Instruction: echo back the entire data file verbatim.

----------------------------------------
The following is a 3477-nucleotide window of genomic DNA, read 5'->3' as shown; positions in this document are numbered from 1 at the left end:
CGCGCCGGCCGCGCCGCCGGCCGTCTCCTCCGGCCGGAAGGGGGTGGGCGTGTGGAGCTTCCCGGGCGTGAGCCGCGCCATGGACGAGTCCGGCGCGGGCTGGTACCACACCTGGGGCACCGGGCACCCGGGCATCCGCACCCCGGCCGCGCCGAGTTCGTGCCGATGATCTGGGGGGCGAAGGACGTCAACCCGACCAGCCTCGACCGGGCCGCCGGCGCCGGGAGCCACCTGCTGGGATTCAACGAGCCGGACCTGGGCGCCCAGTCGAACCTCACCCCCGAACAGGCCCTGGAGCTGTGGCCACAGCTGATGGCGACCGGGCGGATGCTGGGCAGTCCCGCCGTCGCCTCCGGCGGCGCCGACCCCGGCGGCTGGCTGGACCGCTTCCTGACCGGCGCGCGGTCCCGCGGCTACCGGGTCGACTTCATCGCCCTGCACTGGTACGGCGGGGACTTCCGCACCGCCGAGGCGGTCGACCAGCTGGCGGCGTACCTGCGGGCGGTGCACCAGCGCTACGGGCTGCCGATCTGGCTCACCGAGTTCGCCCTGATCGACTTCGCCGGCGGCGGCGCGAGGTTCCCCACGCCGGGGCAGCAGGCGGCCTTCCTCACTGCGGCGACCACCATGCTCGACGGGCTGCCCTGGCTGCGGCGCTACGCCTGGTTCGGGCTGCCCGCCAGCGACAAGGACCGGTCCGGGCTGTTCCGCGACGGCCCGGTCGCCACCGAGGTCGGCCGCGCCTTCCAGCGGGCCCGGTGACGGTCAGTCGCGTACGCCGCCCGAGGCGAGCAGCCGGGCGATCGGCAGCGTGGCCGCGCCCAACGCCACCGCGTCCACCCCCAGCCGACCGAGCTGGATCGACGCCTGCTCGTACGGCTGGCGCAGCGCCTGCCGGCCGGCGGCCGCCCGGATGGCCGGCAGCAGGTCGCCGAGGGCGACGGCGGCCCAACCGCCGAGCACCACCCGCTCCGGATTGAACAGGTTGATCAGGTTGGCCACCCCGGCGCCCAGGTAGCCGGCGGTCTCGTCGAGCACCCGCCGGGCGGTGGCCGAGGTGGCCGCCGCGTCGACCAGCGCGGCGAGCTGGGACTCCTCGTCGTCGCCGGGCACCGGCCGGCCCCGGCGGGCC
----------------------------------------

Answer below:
The following is a 3477-nucleotide window of genomic DNA, read 5'->3' as shown; positions in this document are numbered from 1 at the left end:
CGCGCCGGCCGCGCCGCCGGCCGTCTCCTCCGGCCGGAAGGGGGTGGGCGTGTGGAGCTTCCCGGGCGTGAGCCGCGCCATGGACGAGTCCGGCGCGGGCTGGTACCACACCTGGGGCACCGGGCACCCGGGCATCCGCACCCCGGCCGCGCCGAGTTCGTGCCGATGATCTGGGGGGCGAAGGACGTCAACCCGACCAGCCTCGACCGGGCCGCCGGCGCCGGGAGCCACCTGCTGGGATTCAACGAGCCGGACCTGGGCGCCCAGTCGAACCTCACCCCCGAACAGGCCCTGGAGCTGTGGCCACAGCTGATGGCGACCGGGCGGATGCTGGGCAGTCCCGCCGTCGCCTCCGGCGGCGCCGACCCCGGCGGCTGGCTGGACCGCTTCCTGACCGGCGCGCGGTCCCGCGGCTACCGGGTCGACTTCATCGCCCTGCACTGGTACGGCGGGGACTTCCGCACCGCCGAGGCGGTCGACCAGCTGGCGGCGTACCTGCGGGCGGTGCACCAGCGCTACGGGCTGCCGATCTGGCTCACCGAGTTCGCCCTGATCGACTTCGCCGGCGGCGGCGCGAGGTTCCCCACGCCGGGGCAGCAGGCGGCCTTCCTCACTGCGGCGACCACCATGCTCGACGGGCTGCCCTGGCTGCGGCGCTACGCCTGGTTCGGGCTGCCCGCCAGCGACAAGGACCGGTCCGGGCTGTTCCGCGACGGCCCGGTCGCCACCGAGGTCGGCCGCGCCTTCCAGCGGGCCCGGTGACGGTCAGTCGCGTACGCCGCCCGAGGCGAGCAGCCGGGCGATCGGCAGCGTGGCCGCGCCCAACGCCACCGCGTCCACCCCCAGCCGACCGAGCTGGATCGACGCCTGCTCGTACGGCTGGCGCAGCGCCTGCCGGCCGGCGGCCGCCCGGATGGCCGGCAGCAGGTCGCCGAGGGCGACGGCGGCCCAACCGCCGAGCACCACCCGCTCCGGATTGAACAGGTTGATCAGGTTGGCCACCCCGGCGCCCAGGTAGCCGGCGGTCTCGTCGAGCACCCGCCGGGCGGTGGCCGAGGTGGCCGCCGCGTCGACCAGCGCGGCGAGCTGGGACTCCTCGTCGTCGCCGGGCACCGGCCGGCCCCGGCGGGCC